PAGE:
The first professional pilot was hired in 1961, but Mike continued to fly his own plane. He routinely flew to three and a half hours to reach a hospital then operated until just short of midnight. The following day he was in the theatre again until late afternoon before flying on to the next hospital. On the return home, the doctors accompanying him would be asleep before they had reached 10,000 feet while Mike had to navigate across Africa, often through stormy weather.


Mike Wood continued to work as a surgeon for AMREF as well as the Medical Director. In 1983 Mike Wood announced he was retiring from AMREF first Director General, vowing not to make the mistake of hanging around when he was no longer needed. Soon after his retirement, Mike fell ill with cancer.

Wood’s regrets on his retirement;  “I would have liked to see our field staff in Kenya, Uganda, Tanzania and Ethiopia, wherever we operate, run their own show, choose their own projects and arrange overseas finance. Too much at present is concentrated in Nairobi, although as the Foundation’s headquarters, Nairobi should remain in overall control of policy. But I should have encouraged greater delegation.”


On May 16, 1987 Sir Michael Wood, CBE, MBBS, FRCS, Founder and Director General, died. His wife Sue continued to give AMREF moral support, radiating an inspirational serenity and strength that remained with her until her death in 2006.


Other Highlights of Sir Michael Wood

  • Born: January 28, 1919, Guildford, England

  • Education: Winchester College 1932-34 further studies in Switzerland and Austria. Studies Architecture for two years at Oxford. Entered Middlesex Hospital Medical School of London University 1938.

  • Qualified: MRCS, LRCP 1943, MBBS London 1944, FRCS England 1946.

  • In 1966 Dr Michael Wood was invited to University of California Los Angeles as a visiting professor in plastic surgery

  • In 1970 Dr Michael Wood was awarded a distinguished service medal. Medal presented by Vice-Chancellor of the University Nairobi Dr. J. N. Karanja

  • In March 1972, Dr Wood appeared in “This is your Life” TV programme in London where he also attended the Royal Premiere of “The Cowboys” which raised £10,000.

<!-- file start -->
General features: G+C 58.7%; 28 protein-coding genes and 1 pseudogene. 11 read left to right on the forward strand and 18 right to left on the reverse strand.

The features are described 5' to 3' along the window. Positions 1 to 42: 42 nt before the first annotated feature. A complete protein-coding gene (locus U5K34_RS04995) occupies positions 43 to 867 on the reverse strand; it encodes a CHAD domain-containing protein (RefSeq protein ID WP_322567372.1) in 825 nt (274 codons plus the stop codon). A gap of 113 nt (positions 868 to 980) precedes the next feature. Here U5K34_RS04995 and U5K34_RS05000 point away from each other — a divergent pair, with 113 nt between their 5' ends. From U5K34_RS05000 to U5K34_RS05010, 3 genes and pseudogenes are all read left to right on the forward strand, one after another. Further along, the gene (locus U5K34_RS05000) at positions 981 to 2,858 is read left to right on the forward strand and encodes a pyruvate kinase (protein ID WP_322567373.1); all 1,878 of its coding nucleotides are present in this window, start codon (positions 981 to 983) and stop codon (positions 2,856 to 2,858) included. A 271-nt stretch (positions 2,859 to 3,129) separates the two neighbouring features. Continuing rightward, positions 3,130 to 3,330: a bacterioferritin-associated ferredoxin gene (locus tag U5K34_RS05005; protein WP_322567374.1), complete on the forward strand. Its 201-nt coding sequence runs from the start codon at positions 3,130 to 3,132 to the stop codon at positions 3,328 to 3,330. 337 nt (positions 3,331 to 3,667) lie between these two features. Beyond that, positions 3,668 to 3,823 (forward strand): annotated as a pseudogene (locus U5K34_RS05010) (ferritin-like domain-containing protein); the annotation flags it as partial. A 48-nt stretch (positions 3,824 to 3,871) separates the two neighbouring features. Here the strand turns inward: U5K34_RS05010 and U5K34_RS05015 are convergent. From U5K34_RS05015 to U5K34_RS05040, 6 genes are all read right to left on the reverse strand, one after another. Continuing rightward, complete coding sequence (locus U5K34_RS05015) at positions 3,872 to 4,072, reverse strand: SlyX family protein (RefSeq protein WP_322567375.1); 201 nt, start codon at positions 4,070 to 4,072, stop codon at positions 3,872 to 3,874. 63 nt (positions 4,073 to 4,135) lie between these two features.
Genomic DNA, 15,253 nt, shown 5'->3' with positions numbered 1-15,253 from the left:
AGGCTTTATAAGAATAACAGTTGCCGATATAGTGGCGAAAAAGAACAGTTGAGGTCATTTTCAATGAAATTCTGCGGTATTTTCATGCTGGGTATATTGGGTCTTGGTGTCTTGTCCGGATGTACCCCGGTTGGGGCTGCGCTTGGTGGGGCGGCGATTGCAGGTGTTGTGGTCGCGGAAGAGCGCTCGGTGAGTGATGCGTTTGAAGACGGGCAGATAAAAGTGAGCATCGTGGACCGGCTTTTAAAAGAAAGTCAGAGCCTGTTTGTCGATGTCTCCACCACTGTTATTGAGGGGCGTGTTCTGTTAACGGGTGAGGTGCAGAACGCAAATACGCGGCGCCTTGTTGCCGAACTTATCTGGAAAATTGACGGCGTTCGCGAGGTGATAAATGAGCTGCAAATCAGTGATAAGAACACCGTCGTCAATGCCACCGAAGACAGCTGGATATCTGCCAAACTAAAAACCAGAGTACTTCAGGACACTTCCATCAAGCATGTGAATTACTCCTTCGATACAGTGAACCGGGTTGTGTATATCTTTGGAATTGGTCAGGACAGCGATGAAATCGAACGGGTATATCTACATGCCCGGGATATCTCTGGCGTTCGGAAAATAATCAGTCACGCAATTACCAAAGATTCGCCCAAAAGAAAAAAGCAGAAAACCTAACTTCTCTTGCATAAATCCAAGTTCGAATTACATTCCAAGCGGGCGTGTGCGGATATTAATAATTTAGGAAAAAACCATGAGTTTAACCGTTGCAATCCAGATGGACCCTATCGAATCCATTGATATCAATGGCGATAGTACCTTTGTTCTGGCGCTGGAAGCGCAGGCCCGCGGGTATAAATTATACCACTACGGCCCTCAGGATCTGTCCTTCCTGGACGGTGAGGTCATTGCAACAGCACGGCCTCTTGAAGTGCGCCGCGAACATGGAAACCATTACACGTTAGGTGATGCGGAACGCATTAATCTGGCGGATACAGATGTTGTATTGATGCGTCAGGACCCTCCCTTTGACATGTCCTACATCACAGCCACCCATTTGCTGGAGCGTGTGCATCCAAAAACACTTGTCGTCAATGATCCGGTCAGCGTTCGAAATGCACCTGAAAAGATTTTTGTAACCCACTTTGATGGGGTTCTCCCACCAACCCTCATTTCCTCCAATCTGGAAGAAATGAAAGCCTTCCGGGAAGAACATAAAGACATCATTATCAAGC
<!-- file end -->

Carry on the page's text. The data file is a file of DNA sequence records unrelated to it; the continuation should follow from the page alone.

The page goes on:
• In 1976 Mr and Mrs Monnier of Switzerland along with Dr. Michael Wood were presented to H.M. Queen Elizabeth the Queen Mother at Silver Jubilee Celebrations of the Institute of Basic Medical Sciences of the Royal College of Surgeons of England. Monnier recognized for his leprosy work

  • Dr Wood attended an investiture at Buckingham Palace and received from H.M. Queen Elizabeth the CBE award in 1977 New Year Honours for service to medicine

  • In 1978 Michael Wood published “Go an Extra Mile”

Dr Tom Rees

Tom Rees matched Mike in good looks and has an equally beautiful wife, the indomitable Nan. Of Welsh coal-mining stock, his grandfather emigrated to Utah and staked out a ranch in the shadow of the Rocky Mountains. This is where Tom grew up as a member of the Mormon Church, which believes in giving service to others. Half of the 30-odd Rees family of Tom’s generation are doctors.


There are two basic requirements for a NGO in its infancy, a belief in what you are doing and money. Tom, who had a practice in Manhattan, and his wife Nan began fundraising in the United States in conjunction with friends Sue Pretzlik in England and later the evergreen, indefatigable Leonora Semler in Germany. While they were doing this, Mike worked for nothing. Sue supported the family by running the farm they had bought near Archie’s Ol Orien on Kilimanjaro.


Dr Tom Rees would continue to fundraise tirelessly for AMREF and working in other capacities assisting AMREF to grow until November 2013 when he passed away.


Other highlights of Dr Tom Rees

  • In 1979 Lord Porritt retired as AMREF International chairman and Dr. Tom Rees elected was elected as its new chairman.

  • 1996, Tom Rees, the then Chairman Emeritus of AMREF USA, was given In Chul Song Philanthropic Award from the American Society for Aesthetic Plastic Surgery (ASAPS).

  • In 2006 Thomas Rees was awarded a special Community Service Award in recognition of his 49 years of association with AMREF. The American Society for Aesthetic Plastic Surgery gave the honour to Dr Rees at its annual meeting

  • 2007 AMREF celebrated the opening of a Visitors Centre at Flying Doctors Service by founder Tom Rees.